Performance considerations for Traffic Manager

This page explains performance considerations using Traffic Manager. Consider the following scenario:

You have instances of your website in the WestUS and EastAsia regions. One of the instances is failing the health check for the traffic manager probe. Application traffic is directed to the healthy region. This failover is expected but performance can be a problem based on the latency of the traffic now traveling to a distant region.

Performance considerations for Traffic Manager

The only performance impact that Traffic Manager can have on your website is the initial DNS lookup. A DNS request for the name of your Traffic Manager profile is handled by the Microsoft DNS root server that hosts the zone. Traffic Manager populates, and regularly updates, the Microsoft's DNS root servers based on the Traffic Manager policy and the probe results. So even during the initial DNS lookup, no DNS queries are sent to Traffic Manager.

Traffic Manager is made up of several components: DNS name servers, an API service, the storage layer, and an endpoint monitoring service. If a Traffic Manager service component fails, there is no effect on the DNS name associated with your Traffic Manager profile. The records in the Microsoft DNS servers remain unchanged. However, endpoint monitoring and DNS updating do not happen. Therefore, Traffic Manager is not able to update DNS to point to your failover site when your primary site goes down.

DNS name resolution is fast and results are cached. The speed of the initial DNS lookup depends on the DNS servers the client uses for name resolution. Typically, a client can complete a DNS lookup within ~50 ms. The results of the lookup are cached for the duration of the DNS Time-to-live (TTL). The default TTL for Traffic Manager is 300 seconds.

Traffic does NOT flow through Traffic Manager. Once the DNS lookup completes, the client has an IP address for an instance of your web site. The client connects directly to that address and does not pass through Traffic Manager. The Traffic Manager policy you choose has no influence on the DNS performance. However, a Performance routing-method can negatively impact the application experience. For example, if your policy redirects traffic from North America to an instance hosted in Asia, the network latency for those sessions may be a performance issue.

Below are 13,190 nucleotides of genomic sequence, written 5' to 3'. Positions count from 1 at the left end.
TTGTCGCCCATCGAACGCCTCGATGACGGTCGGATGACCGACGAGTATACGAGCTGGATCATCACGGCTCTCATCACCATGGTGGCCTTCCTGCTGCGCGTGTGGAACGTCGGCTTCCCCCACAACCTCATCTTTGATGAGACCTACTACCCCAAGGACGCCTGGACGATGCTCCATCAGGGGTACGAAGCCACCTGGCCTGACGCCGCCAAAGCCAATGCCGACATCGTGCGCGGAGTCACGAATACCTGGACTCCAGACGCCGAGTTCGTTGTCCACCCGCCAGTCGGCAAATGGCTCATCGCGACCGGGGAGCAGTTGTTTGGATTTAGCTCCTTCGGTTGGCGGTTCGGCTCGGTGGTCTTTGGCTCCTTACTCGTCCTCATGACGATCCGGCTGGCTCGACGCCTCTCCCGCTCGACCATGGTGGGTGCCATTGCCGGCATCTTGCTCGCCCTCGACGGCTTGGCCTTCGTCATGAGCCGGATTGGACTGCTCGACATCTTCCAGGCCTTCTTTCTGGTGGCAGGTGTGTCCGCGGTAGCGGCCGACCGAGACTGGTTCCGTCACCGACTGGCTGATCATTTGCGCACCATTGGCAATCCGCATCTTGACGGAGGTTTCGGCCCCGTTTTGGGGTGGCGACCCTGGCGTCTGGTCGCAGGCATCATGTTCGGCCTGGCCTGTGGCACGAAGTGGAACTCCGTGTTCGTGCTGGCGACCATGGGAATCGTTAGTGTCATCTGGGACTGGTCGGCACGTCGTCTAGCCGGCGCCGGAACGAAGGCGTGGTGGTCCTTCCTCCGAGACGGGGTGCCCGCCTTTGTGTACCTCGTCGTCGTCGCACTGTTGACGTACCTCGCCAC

Measuring Traffic Manager Performance

There are several websites you can use to understand the performance and behavior of a Traffic Manager profile. Many of these sites are free but may have limitations. Some sites offer enhanced monitoring and reporting for a fee.

The tools on these sites measure DNS latencies and display the resolved IP addresses for client locations around the world. Most of these tools do not cache the DNS results. Therefore, the tools show the full DNS lookup each time a test is run. When you test from your own client, you only experience the full DNS lookup performance once during the TTL duration.

Sample tools to measure DNS performance

  • WebSitePulse

    One of the simplest tools is WebSitePulse. Enter the URL to see DNS resolution time, First Byte, Last Byte, and other performance statistics. You can choose from three different test locations. In this example, you see that the first execution shows that DNS lookup takes 0.204 sec.

    Screenshot that shows the "WebSitePulse" tool with the "DNS" lookup result highlighted.

    Because the results are cached, the second test for the same Traffic Manager endpoint the DNS lookup takes 0.002 sec.


  • Pingdom

    This tool provides performance statistics for each element of a web page. The Page Analysis tab shows the percentage of time spent on DNS lookup.

  • What's My DNS?

    This site does a DNS lookup from 20 different locations and displays the results on a map.

  • Dig Web Interface

    This site shows more detailed DNS information including CNAMEs and A records. Make sure you check the 'Colorize output' and 'Stats' under options, and select 'All' under Nameservers.

Next Steps

About Traffic Manager traffic routing methods

Test your Traffic Manager settings

Operations on Traffic Manager (REST API Reference)

Azure Traffic Manager Cmdlets